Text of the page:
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A Journey into Thrifting and Buying Second-hand

Fashion, Sustainability

A Journey into Thrifting and Buying Second-hand


By: Elizabeth Franco

Growing up finding my sense of style wasn’t always easy. In high school, there was a norm of how other girls would dress and I often felt that I wasn’t fitting into what others wore. As I became friends with my best friend, Juliana, she exposed me to the world of fashion as she was always influenced by her family’s fashion sense. She helped me feel confident in clothes and taught me that I didn’t have to fit in with others wore. I then developed my own love for fashion and sense of style. Now, I can’t really describe my style, as every outfit I put on represents how I want to feel on that day. I love feeling feminine in my outfits and embracing my womanhood through my choice of clothing.

While shopping at these fast fashion stores may keep you on track with the latest trends, there are lasting effects on our environment’s resources and the health of garment workers.

My favorite thing about fashion is being able to express myself through my style and feeling creative whenever I put together outfits. Through the years, as I’ve grown, so has my fashion sense. When my love for fashion originally started, I would buy clothes as cheap as I could as I was only a teenager, but for the past couple of years, I’ve spent time researching the fast fashion industry. I’ve come to realize that fast fashion companies produce clothing products frequently at a cheap price due to the use of unethical labor practices. While shopping at these fast fashion stores may keep you on track with the latest trends, there are lasting effects on our environment’s resources and the health of garment workers. The fast fashion industry is the second largest polluter in our world as they emit 1.2 billion tons of CO2 equivalent every year. This industry produces 20% of global wastewater and 40 million people work as garment workers in our world, most of whom are women and children. The conditions the workers have to work under is terrible for their health as they work long hours in warehouses where they often are breathing in toxic fumes. When I learned that by 2030 the fast fashion industry is expected to increase by 60% I knew that I had to make changes to my habits as a consumer. We can all decrease the manufacturing of clothing if people decrease their consumption by secondhand shopping.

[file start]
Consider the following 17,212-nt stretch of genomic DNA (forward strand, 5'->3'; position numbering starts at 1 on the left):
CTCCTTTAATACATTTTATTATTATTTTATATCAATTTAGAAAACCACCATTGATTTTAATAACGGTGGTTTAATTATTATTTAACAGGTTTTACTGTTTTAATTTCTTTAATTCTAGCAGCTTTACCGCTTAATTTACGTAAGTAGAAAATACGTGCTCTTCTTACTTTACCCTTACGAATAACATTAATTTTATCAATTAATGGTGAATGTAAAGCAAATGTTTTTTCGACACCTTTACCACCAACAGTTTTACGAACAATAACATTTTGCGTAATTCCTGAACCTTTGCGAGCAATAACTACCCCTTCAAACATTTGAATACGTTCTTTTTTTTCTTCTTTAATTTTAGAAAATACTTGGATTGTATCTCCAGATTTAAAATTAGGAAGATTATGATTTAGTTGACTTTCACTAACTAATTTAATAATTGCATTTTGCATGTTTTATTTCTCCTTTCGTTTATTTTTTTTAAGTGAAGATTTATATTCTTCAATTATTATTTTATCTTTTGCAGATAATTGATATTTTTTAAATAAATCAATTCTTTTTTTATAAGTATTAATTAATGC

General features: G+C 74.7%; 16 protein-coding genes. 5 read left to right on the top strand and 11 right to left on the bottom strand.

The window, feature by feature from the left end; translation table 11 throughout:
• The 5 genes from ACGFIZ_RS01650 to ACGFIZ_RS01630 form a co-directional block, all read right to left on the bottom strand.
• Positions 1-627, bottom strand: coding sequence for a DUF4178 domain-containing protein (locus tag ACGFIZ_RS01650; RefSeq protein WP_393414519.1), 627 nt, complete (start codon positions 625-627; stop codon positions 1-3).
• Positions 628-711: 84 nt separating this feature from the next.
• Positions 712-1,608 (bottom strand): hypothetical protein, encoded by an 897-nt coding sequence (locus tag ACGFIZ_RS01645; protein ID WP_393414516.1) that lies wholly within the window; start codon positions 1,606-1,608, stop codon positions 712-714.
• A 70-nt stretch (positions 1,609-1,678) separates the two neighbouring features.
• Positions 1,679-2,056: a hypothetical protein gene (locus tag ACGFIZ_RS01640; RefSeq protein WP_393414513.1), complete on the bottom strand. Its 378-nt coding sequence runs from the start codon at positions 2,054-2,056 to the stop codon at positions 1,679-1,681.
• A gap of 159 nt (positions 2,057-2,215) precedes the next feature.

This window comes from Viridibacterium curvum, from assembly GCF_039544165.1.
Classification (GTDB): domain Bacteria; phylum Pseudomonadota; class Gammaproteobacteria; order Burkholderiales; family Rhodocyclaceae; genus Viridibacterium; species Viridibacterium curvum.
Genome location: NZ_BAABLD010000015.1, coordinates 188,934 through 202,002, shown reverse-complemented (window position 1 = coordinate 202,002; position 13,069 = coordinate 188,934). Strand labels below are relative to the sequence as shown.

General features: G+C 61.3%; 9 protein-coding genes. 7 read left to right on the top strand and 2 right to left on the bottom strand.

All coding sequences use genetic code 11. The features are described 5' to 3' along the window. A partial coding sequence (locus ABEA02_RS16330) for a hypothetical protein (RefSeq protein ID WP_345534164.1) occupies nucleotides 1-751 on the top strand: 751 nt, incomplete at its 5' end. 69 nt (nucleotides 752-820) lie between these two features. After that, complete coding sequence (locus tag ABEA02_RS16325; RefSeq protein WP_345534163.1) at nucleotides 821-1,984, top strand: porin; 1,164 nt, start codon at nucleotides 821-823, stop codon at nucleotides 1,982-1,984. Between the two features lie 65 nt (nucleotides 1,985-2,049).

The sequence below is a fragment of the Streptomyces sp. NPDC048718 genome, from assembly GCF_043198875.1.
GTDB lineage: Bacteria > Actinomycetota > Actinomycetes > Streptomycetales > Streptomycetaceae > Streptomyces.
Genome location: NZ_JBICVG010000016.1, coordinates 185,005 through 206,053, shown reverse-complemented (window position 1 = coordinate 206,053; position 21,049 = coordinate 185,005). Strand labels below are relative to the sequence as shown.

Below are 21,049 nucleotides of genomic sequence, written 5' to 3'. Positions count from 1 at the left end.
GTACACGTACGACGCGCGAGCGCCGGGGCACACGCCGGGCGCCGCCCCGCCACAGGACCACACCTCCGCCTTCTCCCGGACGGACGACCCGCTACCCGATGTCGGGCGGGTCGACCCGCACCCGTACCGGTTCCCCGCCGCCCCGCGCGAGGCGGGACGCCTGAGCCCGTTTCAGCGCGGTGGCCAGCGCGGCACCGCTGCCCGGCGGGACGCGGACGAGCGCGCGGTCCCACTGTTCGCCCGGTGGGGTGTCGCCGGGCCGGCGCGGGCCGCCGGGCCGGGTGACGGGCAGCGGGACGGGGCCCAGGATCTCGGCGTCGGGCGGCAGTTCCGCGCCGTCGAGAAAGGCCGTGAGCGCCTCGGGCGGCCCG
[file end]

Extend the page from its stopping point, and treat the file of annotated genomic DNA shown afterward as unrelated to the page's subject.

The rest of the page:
In high school, I started to thrift, but as I entered college I knew I had to take my commitment a step further by only shopping secondhand. So I turned to online second-hand shops such as eBay, Depop, as well as local thrift stores in order to stop purchasing from any fast fashion stores. Now, 95% of my closet and room décor have been purchased used. People ask me for advice on how to stop purchasing from fast fashion companies and the advice I give is to try to find the style of items you like or want on secondhand online stores such as eBay. Also, I tell them to try going to their local thrift store and see how you can make clothing fit your style in your own way. Additionally, a lot of thrift stores are charities, which means they give back to our communities which is even more incentive to purchase. 

The biggest change in fashion that I would like to see is the emphasis people place on brands. A lot of influences highlight designer products, which leads much of their younger following to want to spend a fortune on designer items. I want the younger generation to understand that a great sense of style doesn’t have to mean putting expensive clothing pieces together. Fashion is what you make of the pieces you have and could afford to express yourself in your own way. Fashion doesn’t just come from flaunting designer pieces, but rather the creative process of putting together clothing items that make you feel confident. Shopping at thrift stores helps you find one of a kind pieces that will stray you away from the crowd and showcase your individuality.

@eelizabethfranco @hotgirlthrift


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